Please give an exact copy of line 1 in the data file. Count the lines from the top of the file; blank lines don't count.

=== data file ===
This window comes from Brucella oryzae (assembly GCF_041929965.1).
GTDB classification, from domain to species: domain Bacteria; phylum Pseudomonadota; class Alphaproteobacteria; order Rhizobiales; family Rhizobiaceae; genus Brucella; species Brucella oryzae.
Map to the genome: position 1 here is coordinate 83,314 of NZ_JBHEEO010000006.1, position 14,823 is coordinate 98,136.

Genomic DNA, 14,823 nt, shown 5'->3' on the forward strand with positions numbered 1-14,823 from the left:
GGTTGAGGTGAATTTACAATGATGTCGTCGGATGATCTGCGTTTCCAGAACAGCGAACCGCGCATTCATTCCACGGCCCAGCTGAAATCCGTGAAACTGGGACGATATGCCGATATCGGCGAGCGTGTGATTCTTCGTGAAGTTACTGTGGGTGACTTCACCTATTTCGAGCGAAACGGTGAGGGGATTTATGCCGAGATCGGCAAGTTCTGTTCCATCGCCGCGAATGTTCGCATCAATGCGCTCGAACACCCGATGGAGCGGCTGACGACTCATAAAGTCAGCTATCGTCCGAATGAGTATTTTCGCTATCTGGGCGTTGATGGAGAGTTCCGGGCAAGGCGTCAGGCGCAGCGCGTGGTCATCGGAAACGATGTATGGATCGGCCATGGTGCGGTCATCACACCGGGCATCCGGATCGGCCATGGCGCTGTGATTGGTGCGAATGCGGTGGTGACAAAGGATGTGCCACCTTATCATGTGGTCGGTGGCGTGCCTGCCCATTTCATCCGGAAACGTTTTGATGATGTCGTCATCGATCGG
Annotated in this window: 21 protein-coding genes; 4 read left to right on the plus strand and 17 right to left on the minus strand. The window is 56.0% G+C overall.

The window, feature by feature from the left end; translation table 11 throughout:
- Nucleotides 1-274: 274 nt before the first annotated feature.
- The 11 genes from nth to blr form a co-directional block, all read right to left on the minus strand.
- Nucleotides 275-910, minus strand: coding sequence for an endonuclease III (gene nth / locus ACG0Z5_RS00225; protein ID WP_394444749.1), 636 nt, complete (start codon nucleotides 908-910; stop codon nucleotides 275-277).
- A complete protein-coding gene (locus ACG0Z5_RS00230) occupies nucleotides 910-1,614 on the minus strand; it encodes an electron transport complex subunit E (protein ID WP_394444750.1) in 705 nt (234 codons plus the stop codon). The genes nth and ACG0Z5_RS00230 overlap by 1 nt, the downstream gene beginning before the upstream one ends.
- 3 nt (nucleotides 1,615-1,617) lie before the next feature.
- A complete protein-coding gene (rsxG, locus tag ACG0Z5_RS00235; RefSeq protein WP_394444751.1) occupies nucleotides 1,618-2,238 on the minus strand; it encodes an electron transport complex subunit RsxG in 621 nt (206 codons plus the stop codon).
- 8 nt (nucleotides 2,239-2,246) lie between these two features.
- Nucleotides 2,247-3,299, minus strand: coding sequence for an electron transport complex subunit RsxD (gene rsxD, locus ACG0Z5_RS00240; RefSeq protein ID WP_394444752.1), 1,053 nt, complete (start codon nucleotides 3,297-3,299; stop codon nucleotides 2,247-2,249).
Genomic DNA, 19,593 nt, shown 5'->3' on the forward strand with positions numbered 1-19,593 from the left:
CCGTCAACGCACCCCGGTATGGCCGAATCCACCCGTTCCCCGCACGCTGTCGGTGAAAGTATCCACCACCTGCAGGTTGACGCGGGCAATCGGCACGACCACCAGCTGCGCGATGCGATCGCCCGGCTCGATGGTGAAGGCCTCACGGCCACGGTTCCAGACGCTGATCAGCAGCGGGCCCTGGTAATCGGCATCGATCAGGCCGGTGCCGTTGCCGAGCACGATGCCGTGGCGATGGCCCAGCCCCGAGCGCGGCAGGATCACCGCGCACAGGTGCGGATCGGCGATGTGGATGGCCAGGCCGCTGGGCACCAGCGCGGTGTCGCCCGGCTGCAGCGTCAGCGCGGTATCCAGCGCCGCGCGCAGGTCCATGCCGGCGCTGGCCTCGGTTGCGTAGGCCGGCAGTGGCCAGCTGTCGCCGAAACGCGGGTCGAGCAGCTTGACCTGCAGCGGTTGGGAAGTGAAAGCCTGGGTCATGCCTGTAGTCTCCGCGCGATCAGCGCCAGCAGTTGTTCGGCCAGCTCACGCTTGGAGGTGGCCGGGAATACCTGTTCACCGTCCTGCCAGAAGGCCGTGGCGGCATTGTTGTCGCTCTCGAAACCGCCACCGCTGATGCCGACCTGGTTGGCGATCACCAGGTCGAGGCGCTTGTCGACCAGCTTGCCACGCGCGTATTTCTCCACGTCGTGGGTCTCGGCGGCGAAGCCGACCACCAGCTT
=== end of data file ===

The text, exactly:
This window comes from Brucella oryzae (assembly GCF_041929965.1).